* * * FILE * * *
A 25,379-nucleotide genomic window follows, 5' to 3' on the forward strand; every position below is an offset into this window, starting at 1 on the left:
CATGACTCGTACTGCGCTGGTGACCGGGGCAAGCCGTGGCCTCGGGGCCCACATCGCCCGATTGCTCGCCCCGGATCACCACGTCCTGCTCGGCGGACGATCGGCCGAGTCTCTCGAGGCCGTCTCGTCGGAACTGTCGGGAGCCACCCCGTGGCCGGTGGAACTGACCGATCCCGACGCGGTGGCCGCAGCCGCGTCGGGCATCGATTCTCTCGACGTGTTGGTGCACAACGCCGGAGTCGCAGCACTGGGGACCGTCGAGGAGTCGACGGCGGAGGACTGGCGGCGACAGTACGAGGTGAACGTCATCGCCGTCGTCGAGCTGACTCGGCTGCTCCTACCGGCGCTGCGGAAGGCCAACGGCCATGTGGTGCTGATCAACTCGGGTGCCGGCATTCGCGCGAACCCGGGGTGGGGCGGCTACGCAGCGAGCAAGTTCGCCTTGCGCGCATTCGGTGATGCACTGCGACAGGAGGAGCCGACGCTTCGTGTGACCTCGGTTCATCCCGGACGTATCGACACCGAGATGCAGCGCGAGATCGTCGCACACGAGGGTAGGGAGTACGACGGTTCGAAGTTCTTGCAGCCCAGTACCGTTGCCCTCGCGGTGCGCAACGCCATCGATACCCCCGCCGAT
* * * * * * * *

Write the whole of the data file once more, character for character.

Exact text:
A 25,379-nucleotide genomic window follows, 5' to 3' on the forward strand; every position below is an offset into this window, starting at 1 on the left:
CATGACTCGTACTGCGCTGGTGACCGGGGCAAGCCGTGGCCTCGGGGCCCACATCGCCCGATTGCTCGCCCCGGATCACCACGTCCTGCTCGGCGGACGATCGGCCGAGTCTCTCGAGGCCGTCTCGTCGGAACTGTCGGGAGCCACCCCGTGGCCGGTGGAACTGACCGATCCCGACGCGGTGGCCGCAGCCGCGTCGGGCATCGATTCTCTCGACGTGTTGGTGCACAACGCCGGAGTCGCAGCACTGGGGACCGTCGAGGAGTCGACGGCGGAGGACTGGCGGCGACAGTACGAGGTGAACGTCATCGCCGTCGTCGAGCTGACTCGGCTGCTCCTACCGGCGCTGCGGAAGGCCAACGGCCATGTGGTGCTGATCAACTCGGGTGCCGGCATTCGCGCGAACCCGGGGTGGGGCGGCTACGCAGCGAGCAAGTTCGCCTTGCGCGCATTCGGTGATGCACTGCGACAGGAGGAGCCGACGCTTCGTGTGACCTCGGTTCATCCCGGACGTATCGACACCGAGATGCAGCGCGAGATCGTCGCACACGAGGGTAGGGAGTACGACGGTTCGAAGTTCTTGCAGCCCAGTACCGTTGCCCTCGCGGTGCGCAACGCCATCGATACCCCCGCCGAT